On 16 October 2013, the Polish Ministry of Economy published draft amendments to Poland’s data protection law, the Polish Act of 29 August 1997 on the Protection of Personal Data (“PPD”), aimed at easing administrative obligations regarding the compulsory hiring of data protection officers and registration of data filing systems with the Polish Data Protection Authority (“DPA”). Under the proposed legislation, companies would have the flexibility to decide whether to appoint an administrator of information security (“AIS”), currently a legal requirement. A data controller regulated under the PPD would be able to strategically choose whether to appoint an AIS, a move that would increase its compliance obligations and the company’s visibility to regulators in return for reduced external filing obligations.
At this week’s IAPP Privacy Academy in Seattle, Washington, Harriet Pearson, Partner in the Hogan Lovells Privacy and Information Practice, hosted a breakout session entitled How to work with Your European Data Protection Authority. The Session featured Billy Hawkes, Data Protection Commissioner of Ireland, and focused on providing privacy practitioners with practical advice on how to approach a Data Protection Authority (DPA) and earn their trust. The session also addressed practical compliance questions for European markets, gave advice on making successful regulatory filings, and gave tips for handling complaints and other challenging situations.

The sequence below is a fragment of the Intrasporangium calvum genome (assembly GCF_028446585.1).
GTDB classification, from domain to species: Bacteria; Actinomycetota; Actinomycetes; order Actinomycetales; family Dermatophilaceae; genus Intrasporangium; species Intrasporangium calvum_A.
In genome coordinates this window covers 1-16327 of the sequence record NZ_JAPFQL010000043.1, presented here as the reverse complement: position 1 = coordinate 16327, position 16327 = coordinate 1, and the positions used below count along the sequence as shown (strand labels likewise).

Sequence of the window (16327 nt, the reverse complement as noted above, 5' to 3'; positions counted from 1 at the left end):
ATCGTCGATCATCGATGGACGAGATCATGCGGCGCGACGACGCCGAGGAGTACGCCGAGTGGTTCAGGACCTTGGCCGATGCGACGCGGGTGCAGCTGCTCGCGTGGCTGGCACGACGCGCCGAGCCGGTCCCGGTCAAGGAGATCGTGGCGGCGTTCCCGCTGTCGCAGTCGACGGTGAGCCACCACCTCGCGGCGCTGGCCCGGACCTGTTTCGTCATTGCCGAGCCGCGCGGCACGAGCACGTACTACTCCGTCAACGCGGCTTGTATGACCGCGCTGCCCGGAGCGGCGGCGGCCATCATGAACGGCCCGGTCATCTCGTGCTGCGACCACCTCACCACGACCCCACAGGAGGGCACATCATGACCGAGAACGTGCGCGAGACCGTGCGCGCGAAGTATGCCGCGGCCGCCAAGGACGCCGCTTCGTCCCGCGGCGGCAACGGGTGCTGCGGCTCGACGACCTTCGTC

Elisabethann Wright, a Partner in our Brussels Office, presented at the 33d International Congress of Data Protection and Privacy Commissioners in Mexico City last week. In this entry, she shares some reflections from her participation.
As the Data Protection Authority and Privacy Commissioner Conference in Jerusalem winds up, Hogan Lovells Privacy and Information Management Practice Leader Christopher Wolf shares this report publihsed in the Huffington Post which he co-authored with his co-chair of the Future of Privacy Forum think tank, Jules Polonetsky: